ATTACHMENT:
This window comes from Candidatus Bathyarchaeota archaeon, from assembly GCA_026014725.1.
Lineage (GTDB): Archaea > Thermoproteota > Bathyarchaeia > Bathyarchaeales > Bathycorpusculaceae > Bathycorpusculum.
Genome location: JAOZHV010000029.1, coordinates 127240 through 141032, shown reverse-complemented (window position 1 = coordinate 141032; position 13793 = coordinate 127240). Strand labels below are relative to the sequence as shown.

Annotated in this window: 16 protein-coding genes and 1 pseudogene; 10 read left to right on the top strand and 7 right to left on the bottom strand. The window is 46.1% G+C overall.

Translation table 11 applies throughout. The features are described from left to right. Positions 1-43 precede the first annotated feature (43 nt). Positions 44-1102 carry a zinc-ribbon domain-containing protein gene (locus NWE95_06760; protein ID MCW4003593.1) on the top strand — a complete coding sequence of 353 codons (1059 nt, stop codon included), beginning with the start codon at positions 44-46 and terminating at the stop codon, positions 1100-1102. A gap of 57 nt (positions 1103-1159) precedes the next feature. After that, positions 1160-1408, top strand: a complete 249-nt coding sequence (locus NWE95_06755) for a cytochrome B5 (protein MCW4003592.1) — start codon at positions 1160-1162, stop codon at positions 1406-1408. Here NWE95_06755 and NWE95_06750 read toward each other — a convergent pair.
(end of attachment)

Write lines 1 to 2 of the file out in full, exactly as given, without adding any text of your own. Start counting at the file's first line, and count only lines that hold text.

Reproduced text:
This window comes from Candidatus Bathyarchaeota archaeon, from assembly GCA_026014725.1.
Lineage (GTDB): Archaea > Thermoproteota > Bathyarchaeia > Bathyarchaeales > Bathycorpusculaceae > Bathycorpusculum.